means the hill of the notches and the Munro is obviously named after the
jagged crags which lie just below the summit plateau. These have some
rock climbs up them, including an intriguing subterranean route which
goes right through the crag to emerge on the other side!
be some changes to the path this year, as there will be tree felling around
the initial path. The tree people will be making a new lower section to
the path and basic details are given here of both the original and the
new as the timing is uncertain. Both start near the head of Loch Long
where there is a car park on the northwest side at Succoth.
path enters the forest to go up a dark and gloomy forest "tunnel" before
emerging into daylight, crossing a forestry road and shooting straight
up an uncompromising and deeply worn trench with many ugly concrete blocks.
This marks the remains of a track railway system used to build the tunnels
collecting water from the hills for the Loch Sloy Power Scheme. The trench
takes one to a horizontal path, with the route to The Cobbler continuing
The new start
begins at the usual start point at Succoth, from where the new line will
climb the slope more gradually roughly WSW to meet the forest road at
approx GR 288046. It will then contour and climb roughly NE to re-join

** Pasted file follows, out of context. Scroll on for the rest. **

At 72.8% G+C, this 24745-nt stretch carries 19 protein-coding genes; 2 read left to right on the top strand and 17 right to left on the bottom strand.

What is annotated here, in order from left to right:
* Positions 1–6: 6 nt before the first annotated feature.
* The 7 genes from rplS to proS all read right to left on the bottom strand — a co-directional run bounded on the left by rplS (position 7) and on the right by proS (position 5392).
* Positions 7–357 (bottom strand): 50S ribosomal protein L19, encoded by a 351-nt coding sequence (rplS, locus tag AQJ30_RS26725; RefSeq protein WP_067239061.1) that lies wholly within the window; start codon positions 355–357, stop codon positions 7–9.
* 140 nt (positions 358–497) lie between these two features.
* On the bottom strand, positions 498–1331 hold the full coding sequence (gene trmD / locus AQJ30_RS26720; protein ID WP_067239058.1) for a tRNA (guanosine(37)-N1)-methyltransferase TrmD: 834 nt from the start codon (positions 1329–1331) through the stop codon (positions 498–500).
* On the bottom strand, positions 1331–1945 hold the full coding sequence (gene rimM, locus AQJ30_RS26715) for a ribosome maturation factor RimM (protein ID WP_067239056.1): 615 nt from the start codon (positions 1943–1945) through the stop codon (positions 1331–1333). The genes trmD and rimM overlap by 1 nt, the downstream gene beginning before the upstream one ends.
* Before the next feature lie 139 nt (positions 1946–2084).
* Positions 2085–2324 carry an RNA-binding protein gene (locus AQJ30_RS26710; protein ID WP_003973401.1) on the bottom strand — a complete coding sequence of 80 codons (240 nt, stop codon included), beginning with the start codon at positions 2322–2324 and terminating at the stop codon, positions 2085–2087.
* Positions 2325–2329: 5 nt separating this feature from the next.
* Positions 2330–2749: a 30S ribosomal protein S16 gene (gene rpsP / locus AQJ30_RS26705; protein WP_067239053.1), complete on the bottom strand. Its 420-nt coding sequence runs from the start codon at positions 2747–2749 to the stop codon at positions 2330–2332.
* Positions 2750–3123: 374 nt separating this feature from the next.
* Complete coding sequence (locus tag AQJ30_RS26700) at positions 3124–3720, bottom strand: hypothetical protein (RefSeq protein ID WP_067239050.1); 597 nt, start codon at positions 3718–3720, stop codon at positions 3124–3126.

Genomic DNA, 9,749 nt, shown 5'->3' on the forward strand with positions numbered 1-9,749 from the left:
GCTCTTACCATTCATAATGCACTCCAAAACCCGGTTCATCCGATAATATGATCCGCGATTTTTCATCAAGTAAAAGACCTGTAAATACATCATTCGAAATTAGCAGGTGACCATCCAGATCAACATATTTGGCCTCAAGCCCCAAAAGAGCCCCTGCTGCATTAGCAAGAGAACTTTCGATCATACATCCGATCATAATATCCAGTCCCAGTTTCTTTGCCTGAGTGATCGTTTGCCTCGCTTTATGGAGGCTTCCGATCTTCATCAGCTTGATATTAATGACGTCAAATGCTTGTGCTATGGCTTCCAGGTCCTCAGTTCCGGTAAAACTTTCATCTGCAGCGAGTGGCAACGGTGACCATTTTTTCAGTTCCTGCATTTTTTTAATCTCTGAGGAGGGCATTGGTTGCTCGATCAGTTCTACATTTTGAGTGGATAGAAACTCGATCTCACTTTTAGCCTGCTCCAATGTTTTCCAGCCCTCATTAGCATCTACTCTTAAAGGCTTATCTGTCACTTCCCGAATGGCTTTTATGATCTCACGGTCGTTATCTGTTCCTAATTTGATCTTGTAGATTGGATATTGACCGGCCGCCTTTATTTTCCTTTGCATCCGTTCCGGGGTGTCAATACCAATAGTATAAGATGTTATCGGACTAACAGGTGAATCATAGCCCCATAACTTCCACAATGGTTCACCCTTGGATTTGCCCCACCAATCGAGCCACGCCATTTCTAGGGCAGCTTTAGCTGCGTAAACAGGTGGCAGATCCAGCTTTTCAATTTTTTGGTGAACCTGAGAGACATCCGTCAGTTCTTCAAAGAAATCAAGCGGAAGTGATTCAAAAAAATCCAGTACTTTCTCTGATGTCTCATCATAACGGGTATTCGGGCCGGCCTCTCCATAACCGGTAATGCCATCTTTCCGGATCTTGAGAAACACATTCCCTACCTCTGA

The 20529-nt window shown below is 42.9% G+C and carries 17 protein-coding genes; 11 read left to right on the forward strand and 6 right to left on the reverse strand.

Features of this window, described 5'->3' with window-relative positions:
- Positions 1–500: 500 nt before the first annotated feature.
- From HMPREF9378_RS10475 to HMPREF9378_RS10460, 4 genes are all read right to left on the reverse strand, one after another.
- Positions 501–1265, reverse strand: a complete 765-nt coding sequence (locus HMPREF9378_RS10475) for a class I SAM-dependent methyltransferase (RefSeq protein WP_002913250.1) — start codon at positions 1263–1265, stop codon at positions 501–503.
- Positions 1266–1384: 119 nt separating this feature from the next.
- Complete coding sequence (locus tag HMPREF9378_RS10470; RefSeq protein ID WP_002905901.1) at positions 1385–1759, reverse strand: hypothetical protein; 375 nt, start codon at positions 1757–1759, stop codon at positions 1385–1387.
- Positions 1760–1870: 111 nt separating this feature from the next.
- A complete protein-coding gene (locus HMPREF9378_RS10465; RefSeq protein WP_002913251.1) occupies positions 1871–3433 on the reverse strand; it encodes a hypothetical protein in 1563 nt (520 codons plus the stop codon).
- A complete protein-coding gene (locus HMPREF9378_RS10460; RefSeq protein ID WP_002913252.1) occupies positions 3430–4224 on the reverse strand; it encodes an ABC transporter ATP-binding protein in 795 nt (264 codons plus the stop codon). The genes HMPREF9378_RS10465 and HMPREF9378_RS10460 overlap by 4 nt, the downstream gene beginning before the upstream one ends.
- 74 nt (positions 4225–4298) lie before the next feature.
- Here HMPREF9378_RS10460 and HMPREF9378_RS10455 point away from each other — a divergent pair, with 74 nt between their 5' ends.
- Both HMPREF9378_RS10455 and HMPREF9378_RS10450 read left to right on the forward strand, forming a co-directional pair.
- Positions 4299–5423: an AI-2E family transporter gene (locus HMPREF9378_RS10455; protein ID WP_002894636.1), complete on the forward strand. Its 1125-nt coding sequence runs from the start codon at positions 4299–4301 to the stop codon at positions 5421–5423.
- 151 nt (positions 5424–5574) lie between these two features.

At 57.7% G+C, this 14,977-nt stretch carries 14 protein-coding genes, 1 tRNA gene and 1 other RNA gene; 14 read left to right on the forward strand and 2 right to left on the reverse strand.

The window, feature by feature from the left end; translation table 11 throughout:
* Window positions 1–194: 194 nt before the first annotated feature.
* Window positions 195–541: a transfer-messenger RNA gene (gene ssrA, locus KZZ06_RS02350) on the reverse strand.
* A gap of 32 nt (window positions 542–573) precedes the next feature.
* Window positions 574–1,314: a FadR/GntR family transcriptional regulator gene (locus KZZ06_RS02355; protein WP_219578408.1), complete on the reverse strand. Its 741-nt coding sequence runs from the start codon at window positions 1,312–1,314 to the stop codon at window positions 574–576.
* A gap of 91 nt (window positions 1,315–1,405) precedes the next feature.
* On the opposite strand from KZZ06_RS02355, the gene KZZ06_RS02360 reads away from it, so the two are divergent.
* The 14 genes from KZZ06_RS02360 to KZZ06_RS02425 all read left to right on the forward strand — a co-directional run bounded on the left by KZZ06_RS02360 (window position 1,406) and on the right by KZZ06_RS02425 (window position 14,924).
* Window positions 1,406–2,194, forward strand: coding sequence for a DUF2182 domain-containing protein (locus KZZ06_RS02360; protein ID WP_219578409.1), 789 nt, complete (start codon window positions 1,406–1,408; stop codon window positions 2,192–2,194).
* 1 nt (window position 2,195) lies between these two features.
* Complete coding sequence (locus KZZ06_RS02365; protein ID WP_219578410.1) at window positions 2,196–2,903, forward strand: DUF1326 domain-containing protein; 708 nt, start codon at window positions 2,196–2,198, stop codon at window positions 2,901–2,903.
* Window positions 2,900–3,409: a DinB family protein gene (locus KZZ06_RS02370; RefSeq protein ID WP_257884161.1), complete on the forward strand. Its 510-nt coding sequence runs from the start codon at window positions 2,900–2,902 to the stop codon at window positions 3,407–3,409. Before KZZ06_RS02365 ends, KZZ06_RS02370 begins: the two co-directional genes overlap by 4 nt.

the current path at approx GR 290053.
horizontal track gained by either start, continue northwest up the grassy
ridge of Beinn Narnain. Many feet have made a muddy section on the soft
ground here but the path improves higher up, passing rocky steps to gain
the Cruach nam Miseag knoll. Above this, after a slight dip, the ridge
becomes much more rocky in character, leading to the Spearhead, the crag
jutting out from the end of the summit plateau.
short gully to the right of the Spearhead and emerge onto the flat summit
ridge, with the summit about 200m to the west. There are fine views across
to Ben Lomond and The Cobbler, while to the northwest is Beinn Ime.
boulders followed by grass, to reach the Bealach a'Mhaim. Many might wish
to include Beinn Ime, a neighbouring Munro, if time allows. If so, from
the Bealach continue northwest up easy grassy slopes, bearing left near
the top along a path to reach the summit at 1011m (OS Sheet 56, 255 084).
Retrace your steps to the Bealach a'Mhaim to descend.
Bealach a'Mhaim, take a path horizontally south for a few hundred metres
to gain the bealach at the head of the Allt a'Bhalachain. Descend by the
path on the northeast side of this burn, passing the Narnain Boulders
to reach a small dam. The path now bends round to the northeast to meet
the end of the first section of path which is taken back to the car park.